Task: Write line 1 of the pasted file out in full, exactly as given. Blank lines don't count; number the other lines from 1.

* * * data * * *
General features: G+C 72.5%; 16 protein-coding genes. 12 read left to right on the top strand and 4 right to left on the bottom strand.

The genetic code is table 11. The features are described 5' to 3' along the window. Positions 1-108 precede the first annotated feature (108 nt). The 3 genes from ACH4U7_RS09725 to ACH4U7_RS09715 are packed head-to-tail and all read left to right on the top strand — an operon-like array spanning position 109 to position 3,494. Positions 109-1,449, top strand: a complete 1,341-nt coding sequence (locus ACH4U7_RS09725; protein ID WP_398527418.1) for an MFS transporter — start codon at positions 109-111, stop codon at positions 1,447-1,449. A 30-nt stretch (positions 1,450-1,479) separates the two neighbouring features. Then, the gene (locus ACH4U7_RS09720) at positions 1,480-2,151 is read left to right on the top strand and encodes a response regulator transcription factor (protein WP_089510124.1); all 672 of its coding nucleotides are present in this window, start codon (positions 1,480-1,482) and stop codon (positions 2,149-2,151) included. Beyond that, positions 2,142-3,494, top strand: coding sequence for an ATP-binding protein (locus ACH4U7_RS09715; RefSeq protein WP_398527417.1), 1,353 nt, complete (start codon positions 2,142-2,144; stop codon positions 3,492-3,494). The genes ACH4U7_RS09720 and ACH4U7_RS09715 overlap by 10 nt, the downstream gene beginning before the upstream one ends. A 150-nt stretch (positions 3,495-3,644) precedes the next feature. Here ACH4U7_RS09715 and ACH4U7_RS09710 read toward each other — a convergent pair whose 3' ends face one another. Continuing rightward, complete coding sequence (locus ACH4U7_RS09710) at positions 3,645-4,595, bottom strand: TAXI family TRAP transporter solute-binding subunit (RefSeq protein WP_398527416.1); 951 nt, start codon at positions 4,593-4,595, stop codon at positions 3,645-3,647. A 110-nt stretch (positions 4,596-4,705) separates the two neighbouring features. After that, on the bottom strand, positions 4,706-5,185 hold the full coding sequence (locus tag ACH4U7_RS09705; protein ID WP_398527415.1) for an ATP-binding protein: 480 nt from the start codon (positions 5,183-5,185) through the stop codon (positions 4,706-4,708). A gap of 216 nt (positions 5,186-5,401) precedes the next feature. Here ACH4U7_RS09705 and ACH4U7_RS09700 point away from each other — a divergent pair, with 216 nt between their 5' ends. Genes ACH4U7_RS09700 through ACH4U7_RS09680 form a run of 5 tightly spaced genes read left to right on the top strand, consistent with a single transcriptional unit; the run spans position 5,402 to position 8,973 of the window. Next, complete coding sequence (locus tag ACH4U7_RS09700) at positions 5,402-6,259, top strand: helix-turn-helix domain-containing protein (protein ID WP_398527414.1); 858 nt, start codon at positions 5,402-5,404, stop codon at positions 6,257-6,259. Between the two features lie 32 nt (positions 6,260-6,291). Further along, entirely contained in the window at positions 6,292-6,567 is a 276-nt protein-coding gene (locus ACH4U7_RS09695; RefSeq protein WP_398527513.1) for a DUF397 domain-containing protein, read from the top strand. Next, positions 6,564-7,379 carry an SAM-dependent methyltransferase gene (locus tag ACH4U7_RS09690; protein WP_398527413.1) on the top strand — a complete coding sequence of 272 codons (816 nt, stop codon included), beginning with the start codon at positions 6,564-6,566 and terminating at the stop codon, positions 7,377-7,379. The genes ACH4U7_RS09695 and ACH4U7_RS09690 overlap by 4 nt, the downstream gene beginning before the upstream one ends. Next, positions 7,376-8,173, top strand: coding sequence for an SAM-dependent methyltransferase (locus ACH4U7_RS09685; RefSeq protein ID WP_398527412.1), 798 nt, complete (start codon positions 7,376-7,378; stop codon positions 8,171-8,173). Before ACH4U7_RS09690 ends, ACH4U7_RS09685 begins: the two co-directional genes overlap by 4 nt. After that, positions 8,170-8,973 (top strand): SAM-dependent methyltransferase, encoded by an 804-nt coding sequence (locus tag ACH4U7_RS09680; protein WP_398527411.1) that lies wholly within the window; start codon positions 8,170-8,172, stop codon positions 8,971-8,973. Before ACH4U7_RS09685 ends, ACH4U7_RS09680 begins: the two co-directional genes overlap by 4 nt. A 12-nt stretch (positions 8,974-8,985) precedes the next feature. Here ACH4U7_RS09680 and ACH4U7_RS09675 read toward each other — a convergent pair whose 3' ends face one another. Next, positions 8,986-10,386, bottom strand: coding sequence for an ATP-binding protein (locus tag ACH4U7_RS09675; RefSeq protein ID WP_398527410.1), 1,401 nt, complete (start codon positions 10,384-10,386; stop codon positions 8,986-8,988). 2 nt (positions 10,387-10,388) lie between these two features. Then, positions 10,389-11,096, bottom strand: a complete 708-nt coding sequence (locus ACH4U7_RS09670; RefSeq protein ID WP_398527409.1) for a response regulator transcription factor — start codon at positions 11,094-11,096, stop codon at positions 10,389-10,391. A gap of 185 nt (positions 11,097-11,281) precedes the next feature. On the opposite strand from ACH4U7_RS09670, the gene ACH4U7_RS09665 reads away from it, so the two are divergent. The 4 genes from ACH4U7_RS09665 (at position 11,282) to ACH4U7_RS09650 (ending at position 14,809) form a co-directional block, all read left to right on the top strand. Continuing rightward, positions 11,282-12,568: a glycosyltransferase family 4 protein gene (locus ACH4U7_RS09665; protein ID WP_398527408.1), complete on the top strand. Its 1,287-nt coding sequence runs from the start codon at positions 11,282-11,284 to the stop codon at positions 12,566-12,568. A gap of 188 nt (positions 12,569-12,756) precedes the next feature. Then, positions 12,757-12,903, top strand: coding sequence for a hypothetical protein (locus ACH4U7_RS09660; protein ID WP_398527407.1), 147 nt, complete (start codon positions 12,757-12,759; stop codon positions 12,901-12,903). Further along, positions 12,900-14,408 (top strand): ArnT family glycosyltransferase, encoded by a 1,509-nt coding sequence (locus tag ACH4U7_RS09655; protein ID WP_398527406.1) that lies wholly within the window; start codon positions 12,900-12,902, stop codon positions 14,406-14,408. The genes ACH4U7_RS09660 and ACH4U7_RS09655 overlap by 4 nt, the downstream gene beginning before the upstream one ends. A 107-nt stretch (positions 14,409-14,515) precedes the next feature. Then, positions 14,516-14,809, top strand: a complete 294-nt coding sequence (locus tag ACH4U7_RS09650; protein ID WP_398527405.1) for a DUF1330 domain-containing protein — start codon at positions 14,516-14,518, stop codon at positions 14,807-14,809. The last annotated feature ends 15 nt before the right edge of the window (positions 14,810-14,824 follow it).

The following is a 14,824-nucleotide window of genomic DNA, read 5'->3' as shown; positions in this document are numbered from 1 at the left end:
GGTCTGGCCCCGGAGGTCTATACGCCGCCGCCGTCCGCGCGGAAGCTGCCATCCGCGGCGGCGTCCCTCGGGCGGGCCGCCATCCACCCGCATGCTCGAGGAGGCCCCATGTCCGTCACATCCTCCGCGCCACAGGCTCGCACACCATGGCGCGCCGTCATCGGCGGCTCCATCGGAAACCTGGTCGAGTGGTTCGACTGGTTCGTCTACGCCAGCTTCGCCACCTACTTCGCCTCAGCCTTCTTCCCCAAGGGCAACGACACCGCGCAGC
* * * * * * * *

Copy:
General features: G+C 72.5%; 16 protein-coding genes. 12 read left to right on the top strand and 4 right to left on the bottom strand.